What a day. I feel like I’ve been hit by a truck. Which is ridiculous, in the grand scheme of things. Strap your boots on, Laura.
Banyan and I walked Benjamin to class this morning. I had a brief pow-wow with Mrs. Smith. I told her how Benji had been feeling the last two days, and that he was on day three of steroids so she’d know what to look out for. (His lunchbox was stacked five baggies deep today.) I also told her I needed to come back later in the day to give him his Leucovorin. “Hour 48” following his lumbar puncture fell right during recess, which would be perfect. We said our goodbyes, and headed to middle school, for my first of several conferences with Banyan’s teachers this week.
The conference was kind of excruciating, but we made it through, and I was proud of Banyan’s contributions to the conversation. Next up was a visit to a local lab for some routine blood work. I looked away when the technician was preparing my arm for the needle. I saw Benjamin’s face in my mind, how he steeled himself for every access and every shot, how he achieves his zen. I channeled him.
I was driving to the office from the lab when my arm started to throb, and I got lightheaded. I have passed out enough times to know that it was coming, and fast. I had just enough time to pull into a big box store parking lot before everything started spinning and the sky was replaced with spots. I parked, quickly fumbled with my seat to lean it back, and elevated my legs on the dashboard. I eked out a text to Michael: Sports Authority, please come. When he arrived, I was pale and asleep. He woke me up and gave me Gatorade and a piece of candy. I knew I’d be fine, I’ve done this many times, and it’s not unusual for me when my blood is drawn. But I couldn’t help thinking of Benjamin, and somehow feeling guilty. My body can’t even handle a simple, routine blood draw. Two little vials. And look what he has had to endure, with such toughness. (I know this is a ridiculous line of logic. I can’t control my body’s reactions, or at least not this one. But still.)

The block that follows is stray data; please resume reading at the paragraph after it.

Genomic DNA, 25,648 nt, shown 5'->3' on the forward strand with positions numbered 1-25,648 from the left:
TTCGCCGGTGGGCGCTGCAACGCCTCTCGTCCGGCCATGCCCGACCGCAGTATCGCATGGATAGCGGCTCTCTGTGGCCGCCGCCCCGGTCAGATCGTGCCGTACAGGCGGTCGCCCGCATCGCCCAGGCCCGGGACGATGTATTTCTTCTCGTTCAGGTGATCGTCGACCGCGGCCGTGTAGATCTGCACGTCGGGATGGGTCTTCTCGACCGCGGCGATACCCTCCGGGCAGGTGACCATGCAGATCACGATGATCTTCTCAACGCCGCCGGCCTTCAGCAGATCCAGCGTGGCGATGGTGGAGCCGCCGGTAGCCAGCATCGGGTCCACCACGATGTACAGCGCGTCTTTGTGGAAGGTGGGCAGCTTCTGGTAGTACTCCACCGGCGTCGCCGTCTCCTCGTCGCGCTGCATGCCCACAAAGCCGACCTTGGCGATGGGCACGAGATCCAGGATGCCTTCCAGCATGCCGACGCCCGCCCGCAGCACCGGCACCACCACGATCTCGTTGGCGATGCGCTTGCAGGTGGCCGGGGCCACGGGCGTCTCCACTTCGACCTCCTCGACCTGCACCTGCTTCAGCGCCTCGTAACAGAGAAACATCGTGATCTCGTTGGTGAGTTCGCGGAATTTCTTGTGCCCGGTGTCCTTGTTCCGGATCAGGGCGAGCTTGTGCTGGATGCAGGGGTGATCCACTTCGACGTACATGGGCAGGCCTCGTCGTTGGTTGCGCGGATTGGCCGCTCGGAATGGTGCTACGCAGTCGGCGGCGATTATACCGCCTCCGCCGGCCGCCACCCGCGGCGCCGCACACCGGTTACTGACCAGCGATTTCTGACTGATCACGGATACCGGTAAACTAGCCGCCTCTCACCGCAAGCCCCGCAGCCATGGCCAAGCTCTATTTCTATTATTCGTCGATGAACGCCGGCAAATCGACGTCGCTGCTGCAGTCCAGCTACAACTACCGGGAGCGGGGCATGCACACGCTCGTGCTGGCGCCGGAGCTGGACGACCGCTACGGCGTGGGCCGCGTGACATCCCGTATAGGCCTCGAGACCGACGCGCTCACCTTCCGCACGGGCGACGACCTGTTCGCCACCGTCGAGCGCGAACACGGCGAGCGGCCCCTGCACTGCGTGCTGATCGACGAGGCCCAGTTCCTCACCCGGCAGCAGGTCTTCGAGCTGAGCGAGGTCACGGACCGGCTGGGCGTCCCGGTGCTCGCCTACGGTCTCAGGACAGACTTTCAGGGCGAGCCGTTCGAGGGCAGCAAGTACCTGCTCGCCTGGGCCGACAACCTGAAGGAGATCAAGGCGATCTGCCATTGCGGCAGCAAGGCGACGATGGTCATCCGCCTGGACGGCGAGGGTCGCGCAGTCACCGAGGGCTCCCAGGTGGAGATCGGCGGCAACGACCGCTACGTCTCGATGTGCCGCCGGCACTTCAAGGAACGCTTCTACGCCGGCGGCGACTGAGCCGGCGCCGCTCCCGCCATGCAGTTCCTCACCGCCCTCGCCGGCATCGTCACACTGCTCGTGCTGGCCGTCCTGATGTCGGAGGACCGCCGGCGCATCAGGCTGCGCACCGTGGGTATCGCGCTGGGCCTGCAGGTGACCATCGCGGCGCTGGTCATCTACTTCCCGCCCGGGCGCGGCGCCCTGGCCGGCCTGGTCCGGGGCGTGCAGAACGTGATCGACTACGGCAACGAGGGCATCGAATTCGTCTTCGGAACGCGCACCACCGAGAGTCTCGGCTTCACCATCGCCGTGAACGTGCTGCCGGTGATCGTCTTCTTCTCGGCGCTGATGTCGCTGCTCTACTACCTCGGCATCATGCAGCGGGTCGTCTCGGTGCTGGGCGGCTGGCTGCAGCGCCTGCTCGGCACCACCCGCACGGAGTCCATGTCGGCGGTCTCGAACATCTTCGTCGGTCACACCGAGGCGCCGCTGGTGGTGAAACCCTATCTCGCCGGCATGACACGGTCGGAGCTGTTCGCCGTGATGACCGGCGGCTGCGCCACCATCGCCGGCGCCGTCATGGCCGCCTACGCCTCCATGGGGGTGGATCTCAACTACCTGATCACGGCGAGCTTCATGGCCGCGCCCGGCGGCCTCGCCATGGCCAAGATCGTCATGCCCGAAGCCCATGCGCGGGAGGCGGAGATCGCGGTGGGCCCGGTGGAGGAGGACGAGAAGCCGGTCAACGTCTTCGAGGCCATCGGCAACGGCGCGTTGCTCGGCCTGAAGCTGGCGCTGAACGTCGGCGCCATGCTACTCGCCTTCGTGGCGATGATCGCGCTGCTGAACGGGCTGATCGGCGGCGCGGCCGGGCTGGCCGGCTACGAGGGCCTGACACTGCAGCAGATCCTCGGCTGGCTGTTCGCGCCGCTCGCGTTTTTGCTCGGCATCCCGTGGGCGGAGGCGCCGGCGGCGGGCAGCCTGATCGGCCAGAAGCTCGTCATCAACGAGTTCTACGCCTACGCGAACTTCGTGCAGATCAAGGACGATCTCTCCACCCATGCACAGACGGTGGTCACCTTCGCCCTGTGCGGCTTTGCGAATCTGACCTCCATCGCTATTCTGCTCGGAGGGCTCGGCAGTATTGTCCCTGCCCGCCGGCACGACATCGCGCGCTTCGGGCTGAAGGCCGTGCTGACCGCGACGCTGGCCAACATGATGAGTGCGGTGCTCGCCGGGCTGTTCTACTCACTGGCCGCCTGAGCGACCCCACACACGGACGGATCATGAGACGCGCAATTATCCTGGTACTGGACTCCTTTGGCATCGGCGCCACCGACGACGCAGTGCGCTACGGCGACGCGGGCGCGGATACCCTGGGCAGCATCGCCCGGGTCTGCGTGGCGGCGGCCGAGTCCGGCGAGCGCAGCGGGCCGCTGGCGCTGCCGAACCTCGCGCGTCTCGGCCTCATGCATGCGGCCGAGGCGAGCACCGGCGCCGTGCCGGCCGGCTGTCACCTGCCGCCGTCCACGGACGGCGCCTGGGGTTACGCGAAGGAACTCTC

Once I felt safe to drive, I came home, took a bath, and climbed into bed. It was all I could do. I didn’t feel like I could move. I set my alarm for twenty minutes, then twenty minutes more. I got up slowly and proceeded with the day’s work, slightly disoriented, but fine.
It revived me to see Benjamin charging out to the playground with his friends at recess. I’d already checked into the office and was waiting on a bench there for him. He walked right over to me and held out his hand. I put the little yellow pill in it and handed him some water. Off he ran. Joy.
Just an hour or so later, as I was working at my computer, the phone rang. I saw the Southside phone number on the caller ID. My heart jumped up into my throat. It was the clinic. Benjamin wasn’t feeling well and had a low fever, they said. I was there in five minutes.
Benjamin definitely looked like he needed to come home. His face was flushed and he was about to cry. He said he had a headache. I didn’t think he felt too warm; the clinic tech said his temperature registered 99. That was a relief. I checked him out quickly, anxious to get him out of the germiest room in the school. He crawled right into bed when we got home. I canceled his weekly guitar lesson. He was so tender. I wonder if he just overdid it when I saw him playing so hard at recess; after all, he has had such a large amount of medicine coursing through him these last three days. I’m so thankful to Mrs. Smith for sending him down to the clinic. I was so thankful to have him home with me. His fever never materialized, and he is feeling much, much better now. He even caught up on some homework from the days he missed, with the afternoon sun at his back.
The emotional hits kept coming as the night grew dark. Another child in my new world lost his battle with leukemia. It was a more rare and less curable variation, but it doesn’t hurt any less. A dear friend posted in a facebook group that her son’s legs hurt, and my heart was in my throat again. Of course it’s just growing pains. But now, when I hear leg pain, or bruising, or nosebleed, I think cancer. When it was time to sit down for dinner, Benjamin couldn’t stop the tears–those few moments between sit down and service are the worst for him during steroid weeks. He just can’t bear the waiting. And after dinner, Banyan and I clashed again over school struggles. We made it right, of course, and all is well. It was just a very long day.
I packed tomorrow’s lunchboxes after the boys fell asleep, and the emotions of the day fell out of me. The number of times I will pack these lunchboxes is numbered, and limited, and diminishing. Homework struggles and pickups from the clinic and the ability to be present are such gifts. Once again, this blank space has allowed me to put things back in the right order. “Hour 60” for the Leucovorin rescue is at 1:30am. My alarm is set. I will embrace the sleep on either end of that alarm with an enormous amount of gratitude.